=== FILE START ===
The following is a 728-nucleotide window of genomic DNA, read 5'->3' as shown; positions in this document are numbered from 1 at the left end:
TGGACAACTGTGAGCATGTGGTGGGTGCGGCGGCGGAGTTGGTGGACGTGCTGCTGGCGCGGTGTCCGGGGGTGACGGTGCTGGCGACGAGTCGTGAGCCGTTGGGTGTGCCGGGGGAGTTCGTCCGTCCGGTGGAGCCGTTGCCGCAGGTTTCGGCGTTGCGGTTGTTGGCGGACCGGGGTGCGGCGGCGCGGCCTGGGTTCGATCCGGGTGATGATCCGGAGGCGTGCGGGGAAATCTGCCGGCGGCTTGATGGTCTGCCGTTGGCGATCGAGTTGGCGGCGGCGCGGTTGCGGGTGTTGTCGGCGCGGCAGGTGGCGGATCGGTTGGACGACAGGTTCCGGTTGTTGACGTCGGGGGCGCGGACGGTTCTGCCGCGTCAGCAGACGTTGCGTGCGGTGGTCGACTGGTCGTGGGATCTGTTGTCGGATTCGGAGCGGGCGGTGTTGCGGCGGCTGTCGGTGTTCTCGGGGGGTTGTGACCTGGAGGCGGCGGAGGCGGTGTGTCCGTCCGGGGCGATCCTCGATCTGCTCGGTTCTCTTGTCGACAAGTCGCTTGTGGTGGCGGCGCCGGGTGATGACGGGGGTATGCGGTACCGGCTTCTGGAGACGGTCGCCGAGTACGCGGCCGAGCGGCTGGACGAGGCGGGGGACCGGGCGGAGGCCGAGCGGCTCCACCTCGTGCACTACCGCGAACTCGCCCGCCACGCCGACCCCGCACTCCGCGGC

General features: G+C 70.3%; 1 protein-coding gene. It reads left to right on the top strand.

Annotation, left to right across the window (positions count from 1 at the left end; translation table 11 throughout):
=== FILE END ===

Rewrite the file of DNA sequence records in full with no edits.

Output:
The following is a 728-nucleotide window of genomic DNA, read 5'->3' as shown; positions in this document are numbered from 1 at the left end:
TGGACAACTGTGAGCATGTGGTGGGTGCGGCGGCGGAGTTGGTGGACGTGCTGCTGGCGCGGTGTCCGGGGGTGACGGTGCTGGCGACGAGTCGTGAGCCGTTGGGTGTGCCGGGGGAGTTCGTCCGTCCGGTGGAGCCGTTGCCGCAGGTTTCGGCGTTGCGGTTGTTGGCGGACCGGGGTGCGGCGGCGCGGCCTGGGTTCGATCCGGGTGATGATCCGGAGGCGTGCGGGGAAATCTGCCGGCGGCTTGATGGTCTGCCGTTGGCGATCGAGTTGGCGGCGGCGCGGTTGCGGGTGTTGTCGGCGCGGCAGGTGGCGGATCGGTTGGACGACAGGTTCCGGTTGTTGACGTCGGGGGCGCGGACGGTTCTGCCGCGTCAGCAGACGTTGCGTGCGGTGGTCGACTGGTCGTGGGATCTGTTGTCGGATTCGGAGCGGGCGGTGTTGCGGCGGCTGTCGGTGTTCTCGGGGGGTTGTGACCTGGAGGCGGCGGAGGCGGTGTGTCCGTCCGGGGCGATCCTCGATCTGCTCGGTTCTCTTGTCGACAAGTCGCTTGTGGTGGCGGCGCCGGGTGATGACGGGGGTATGCGGTACCGGCTTCTGGAGACGGTCGCCGAGTACGCGGCCGAGCGGCTGGACGAGGCGGGGGACCGGGCGGAGGCCGAGCGGCTCCACCTCGTGCACTACCGCGAACTCGCCCGCCACGCCGACCCCGCACTCCGCGGC

General features: G+C 70.3%; 1 protein-coding gene. It reads left to right on the top strand.

Annotation, left to right across the window (positions count from 1 at the left end; translation table 11 throughout):